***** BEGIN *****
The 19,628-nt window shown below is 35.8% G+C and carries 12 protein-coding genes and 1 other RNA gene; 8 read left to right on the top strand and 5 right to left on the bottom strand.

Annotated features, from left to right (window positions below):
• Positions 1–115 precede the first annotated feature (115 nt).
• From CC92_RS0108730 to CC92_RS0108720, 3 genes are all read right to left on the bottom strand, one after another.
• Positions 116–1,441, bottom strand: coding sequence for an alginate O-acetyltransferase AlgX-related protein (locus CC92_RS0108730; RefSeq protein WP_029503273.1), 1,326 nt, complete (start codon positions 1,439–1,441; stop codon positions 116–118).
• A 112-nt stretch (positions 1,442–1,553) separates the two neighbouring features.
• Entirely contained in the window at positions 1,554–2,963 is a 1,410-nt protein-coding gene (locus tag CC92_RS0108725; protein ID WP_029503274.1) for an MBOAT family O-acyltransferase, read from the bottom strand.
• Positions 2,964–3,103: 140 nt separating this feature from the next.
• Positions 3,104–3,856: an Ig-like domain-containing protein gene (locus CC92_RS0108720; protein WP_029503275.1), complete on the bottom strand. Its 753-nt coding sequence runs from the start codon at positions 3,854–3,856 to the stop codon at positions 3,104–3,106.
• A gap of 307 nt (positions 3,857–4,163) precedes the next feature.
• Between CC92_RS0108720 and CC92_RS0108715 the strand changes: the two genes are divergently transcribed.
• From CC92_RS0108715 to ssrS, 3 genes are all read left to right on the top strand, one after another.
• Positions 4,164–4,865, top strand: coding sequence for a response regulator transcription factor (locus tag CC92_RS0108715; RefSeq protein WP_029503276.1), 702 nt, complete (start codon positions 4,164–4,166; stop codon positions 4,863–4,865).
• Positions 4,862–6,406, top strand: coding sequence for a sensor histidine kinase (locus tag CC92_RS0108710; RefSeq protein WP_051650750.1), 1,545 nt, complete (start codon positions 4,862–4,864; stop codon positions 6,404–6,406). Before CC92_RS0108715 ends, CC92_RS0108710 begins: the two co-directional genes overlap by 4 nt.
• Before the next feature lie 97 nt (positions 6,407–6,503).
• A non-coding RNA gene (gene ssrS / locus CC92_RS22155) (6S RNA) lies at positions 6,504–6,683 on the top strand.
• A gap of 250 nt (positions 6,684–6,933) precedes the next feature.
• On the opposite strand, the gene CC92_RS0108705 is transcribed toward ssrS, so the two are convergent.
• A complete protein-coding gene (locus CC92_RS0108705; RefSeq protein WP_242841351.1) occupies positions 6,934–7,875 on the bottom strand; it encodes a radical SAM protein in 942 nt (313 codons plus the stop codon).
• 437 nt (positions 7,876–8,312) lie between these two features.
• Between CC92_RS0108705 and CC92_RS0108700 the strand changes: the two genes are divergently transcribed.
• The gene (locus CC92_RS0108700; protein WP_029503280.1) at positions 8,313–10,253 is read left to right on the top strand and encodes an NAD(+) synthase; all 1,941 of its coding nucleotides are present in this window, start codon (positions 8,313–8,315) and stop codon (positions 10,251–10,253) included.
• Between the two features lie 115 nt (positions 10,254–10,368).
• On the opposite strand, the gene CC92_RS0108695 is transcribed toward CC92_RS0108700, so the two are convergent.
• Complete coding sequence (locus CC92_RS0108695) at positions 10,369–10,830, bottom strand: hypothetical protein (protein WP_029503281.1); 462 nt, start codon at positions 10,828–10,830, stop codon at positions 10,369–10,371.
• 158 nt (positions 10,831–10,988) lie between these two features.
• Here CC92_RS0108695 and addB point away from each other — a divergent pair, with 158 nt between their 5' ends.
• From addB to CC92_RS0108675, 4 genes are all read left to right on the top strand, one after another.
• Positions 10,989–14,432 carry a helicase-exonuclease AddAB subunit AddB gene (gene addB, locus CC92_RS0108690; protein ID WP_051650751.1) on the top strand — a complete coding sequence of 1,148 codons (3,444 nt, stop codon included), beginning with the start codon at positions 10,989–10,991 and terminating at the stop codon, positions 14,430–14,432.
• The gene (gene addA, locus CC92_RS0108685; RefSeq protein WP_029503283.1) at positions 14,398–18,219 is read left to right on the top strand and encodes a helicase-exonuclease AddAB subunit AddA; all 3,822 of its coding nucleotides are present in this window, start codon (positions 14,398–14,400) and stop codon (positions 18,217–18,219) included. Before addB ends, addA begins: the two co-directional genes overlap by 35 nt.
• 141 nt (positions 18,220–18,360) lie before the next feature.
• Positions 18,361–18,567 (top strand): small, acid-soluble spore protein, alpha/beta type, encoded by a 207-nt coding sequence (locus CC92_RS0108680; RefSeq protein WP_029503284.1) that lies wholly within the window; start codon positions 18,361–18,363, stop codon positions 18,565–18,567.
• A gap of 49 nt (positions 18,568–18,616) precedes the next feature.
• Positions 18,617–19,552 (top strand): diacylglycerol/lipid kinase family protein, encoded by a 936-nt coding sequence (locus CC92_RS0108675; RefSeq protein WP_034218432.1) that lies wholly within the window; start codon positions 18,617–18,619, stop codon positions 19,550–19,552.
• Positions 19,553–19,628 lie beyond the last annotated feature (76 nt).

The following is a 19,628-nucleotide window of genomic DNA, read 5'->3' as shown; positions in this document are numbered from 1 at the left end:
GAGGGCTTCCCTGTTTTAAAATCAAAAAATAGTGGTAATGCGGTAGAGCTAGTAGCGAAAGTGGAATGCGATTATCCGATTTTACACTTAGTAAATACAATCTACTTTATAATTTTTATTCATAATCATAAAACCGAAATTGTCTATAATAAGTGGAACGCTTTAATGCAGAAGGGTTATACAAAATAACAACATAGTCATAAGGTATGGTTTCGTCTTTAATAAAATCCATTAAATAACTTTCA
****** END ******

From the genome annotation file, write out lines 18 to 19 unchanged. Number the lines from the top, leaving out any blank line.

• On the opposite strand, the gene CC92_RS0108705 is transcribed toward ssrS, so the two are convergent.
• A complete protein-coding gene (locus CC92_RS0108705; RefSeq protein WP_242841351.1) occupies positions 6,934–7,875 on the bottom strand; it encodes a radical SAM protein in 942 nt (313 codons plus the stop codon).